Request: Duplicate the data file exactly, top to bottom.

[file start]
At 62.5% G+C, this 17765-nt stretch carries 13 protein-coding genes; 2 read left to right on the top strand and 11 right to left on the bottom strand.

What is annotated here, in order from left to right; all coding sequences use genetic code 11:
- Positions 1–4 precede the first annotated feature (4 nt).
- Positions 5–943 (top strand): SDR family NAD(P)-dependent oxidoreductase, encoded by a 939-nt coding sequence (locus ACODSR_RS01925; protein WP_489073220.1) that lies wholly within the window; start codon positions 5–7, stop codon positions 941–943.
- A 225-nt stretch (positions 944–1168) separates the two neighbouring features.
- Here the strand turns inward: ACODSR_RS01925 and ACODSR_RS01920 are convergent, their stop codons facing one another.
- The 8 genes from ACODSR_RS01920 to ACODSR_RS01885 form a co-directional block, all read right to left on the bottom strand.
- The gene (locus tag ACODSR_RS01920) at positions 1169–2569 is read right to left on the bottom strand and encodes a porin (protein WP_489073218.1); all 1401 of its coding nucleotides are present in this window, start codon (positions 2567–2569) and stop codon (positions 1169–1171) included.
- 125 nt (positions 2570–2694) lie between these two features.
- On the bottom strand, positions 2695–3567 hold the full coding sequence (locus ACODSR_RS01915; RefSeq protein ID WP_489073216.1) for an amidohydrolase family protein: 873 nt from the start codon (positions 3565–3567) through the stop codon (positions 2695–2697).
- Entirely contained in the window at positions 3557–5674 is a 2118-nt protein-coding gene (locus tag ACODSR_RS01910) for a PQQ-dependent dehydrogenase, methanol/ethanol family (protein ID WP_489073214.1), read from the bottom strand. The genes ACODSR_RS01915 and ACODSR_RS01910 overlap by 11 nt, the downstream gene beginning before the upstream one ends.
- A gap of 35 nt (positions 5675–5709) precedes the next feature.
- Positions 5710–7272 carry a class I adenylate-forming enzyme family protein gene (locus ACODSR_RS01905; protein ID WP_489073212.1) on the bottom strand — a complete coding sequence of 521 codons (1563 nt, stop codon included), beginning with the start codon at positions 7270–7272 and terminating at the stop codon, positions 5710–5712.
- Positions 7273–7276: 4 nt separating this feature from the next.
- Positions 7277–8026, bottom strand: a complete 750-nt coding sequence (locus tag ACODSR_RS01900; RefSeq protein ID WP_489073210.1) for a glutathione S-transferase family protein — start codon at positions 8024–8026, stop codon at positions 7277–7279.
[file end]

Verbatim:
At 62.5% G+C, this 17765-nt stretch carries 13 protein-coding genes; 2 read left to right on the top strand and 11 right to left on the bottom strand.

What is annotated here, in order from left to right; all coding sequences use genetic code 11:
- Positions 1–4 precede the first annotated feature (4 nt).
- Positions 5–943 (top strand): SDR family NAD(P)-dependent oxidoreductase, encoded by a 939-nt coding sequence (locus ACODSR_RS01925; protein WP_489073220.1) that lies wholly within the window; start codon positions 5–7, stop codon positions 941–943.
- A 225-nt stretch (positions 944–1168) separates the two neighbouring features.
- Here the strand turns inward: ACODSR_RS01925 and ACODSR_RS01920 are convergent, their stop codons facing one another.
- The 8 genes from ACODSR_RS01920 to ACODSR_RS01885 form a co-directional block, all read right to left on the bottom strand.
- The gene (locus tag ACODSR_RS01920) at positions 1169–2569 is read right to left on the bottom strand and encodes a porin (protein WP_489073218.1); all 1401 of its coding nucleotides are present in this window, start codon (positions 2567–2569) and stop codon (positions 1169–1171) included.
- 125 nt (positions 2570–2694) lie between these two features.
- On the bottom strand, positions 2695–3567 hold the full coding sequence (locus ACODSR_RS01915; RefSeq protein ID WP_489073216.1) for an amidohydrolase family protein: 873 nt from the start codon (positions 3565–3567) through the stop codon (positions 2695–2697).
- Entirely contained in the window at positions 3557–5674 is a 2118-nt protein-coding gene (locus tag ACODSR_RS01910) for a PQQ-dependent dehydrogenase, methanol/ethanol family (protein ID WP_489073214.1), read from the bottom strand. The genes ACODSR_RS01915 and ACODSR_RS01910 overlap by 11 nt, the downstream gene beginning before the upstream one ends.
- A gap of 35 nt (positions 5675–5709) precedes the next feature.
- Positions 5710–7272 carry a class I adenylate-forming enzyme family protein gene (locus ACODSR_RS01905; protein ID WP_489073212.1) on the bottom strand — a complete coding sequence of 521 codons (1563 nt, stop codon included), beginning with the start codon at positions 7270–7272 and terminating at the stop codon, positions 5710–5712.
- Positions 7273–7276: 4 nt separating this feature from the next.
- Positions 7277–8026, bottom strand: a complete 750-nt coding sequence (locus tag ACODSR_RS01900; RefSeq protein ID WP_489073210.1) for a glutathione S-transferase family protein — start codon at positions 8024–8026, stop codon at positions 7277–7279.